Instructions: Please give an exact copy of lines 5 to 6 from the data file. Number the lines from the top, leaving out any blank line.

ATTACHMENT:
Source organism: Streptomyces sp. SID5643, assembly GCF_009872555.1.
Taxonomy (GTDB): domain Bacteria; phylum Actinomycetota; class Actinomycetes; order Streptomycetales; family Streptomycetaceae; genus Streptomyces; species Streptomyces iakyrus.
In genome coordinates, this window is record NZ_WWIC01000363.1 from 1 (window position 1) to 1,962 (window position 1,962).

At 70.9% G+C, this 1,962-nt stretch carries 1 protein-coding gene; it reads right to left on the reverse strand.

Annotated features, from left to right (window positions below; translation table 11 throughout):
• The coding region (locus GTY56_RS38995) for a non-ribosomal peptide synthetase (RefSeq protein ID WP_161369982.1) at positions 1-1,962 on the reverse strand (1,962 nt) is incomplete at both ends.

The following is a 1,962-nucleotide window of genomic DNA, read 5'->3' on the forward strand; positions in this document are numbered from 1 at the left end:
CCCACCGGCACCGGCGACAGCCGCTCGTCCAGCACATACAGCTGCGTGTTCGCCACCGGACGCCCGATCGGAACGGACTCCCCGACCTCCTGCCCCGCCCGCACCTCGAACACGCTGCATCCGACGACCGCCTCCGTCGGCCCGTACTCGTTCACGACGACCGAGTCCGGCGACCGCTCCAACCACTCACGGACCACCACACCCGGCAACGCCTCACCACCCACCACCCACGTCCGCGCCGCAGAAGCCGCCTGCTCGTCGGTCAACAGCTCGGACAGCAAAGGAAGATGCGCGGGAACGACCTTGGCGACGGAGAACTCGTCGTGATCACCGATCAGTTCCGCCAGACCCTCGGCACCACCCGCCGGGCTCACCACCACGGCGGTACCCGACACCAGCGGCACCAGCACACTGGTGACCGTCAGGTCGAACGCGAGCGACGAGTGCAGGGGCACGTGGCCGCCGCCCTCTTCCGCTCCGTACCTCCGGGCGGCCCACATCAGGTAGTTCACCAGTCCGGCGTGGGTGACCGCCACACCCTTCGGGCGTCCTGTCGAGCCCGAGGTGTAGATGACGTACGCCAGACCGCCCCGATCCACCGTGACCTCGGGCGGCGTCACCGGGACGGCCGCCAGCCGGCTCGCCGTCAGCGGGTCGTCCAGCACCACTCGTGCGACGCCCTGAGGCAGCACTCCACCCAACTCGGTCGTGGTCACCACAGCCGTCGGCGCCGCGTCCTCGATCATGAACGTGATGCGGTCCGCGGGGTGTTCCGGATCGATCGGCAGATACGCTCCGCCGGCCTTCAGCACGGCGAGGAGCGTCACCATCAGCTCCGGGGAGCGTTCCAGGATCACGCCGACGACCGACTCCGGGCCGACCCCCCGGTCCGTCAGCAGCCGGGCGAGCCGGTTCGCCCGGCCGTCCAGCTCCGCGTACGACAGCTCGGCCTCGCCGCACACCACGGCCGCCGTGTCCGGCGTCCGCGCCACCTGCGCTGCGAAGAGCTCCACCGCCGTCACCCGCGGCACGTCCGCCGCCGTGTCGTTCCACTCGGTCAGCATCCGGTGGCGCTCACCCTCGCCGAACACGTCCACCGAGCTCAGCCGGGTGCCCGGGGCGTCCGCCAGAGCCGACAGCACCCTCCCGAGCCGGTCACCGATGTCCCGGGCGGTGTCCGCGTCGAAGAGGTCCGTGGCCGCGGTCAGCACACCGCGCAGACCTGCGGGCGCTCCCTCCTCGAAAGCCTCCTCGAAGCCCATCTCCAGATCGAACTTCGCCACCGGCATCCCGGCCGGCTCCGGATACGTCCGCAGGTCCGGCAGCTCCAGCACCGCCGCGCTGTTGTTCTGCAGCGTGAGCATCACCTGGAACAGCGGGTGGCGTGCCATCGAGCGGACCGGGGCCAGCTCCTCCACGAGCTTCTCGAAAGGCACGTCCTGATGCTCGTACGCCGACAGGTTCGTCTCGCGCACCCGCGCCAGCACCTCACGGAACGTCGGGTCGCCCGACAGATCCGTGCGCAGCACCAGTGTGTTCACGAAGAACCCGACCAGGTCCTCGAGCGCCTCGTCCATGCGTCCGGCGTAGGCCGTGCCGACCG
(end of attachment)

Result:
Annotated features, from left to right (window positions below; translation table 11 throughout):
• The coding region (locus GTY56_RS38995) for a non-ribosomal peptide synthetase (RefSeq protein ID WP_161369982.1) at positions 1-1,962 on the reverse strand (1,962 nt) is incomplete at both ends.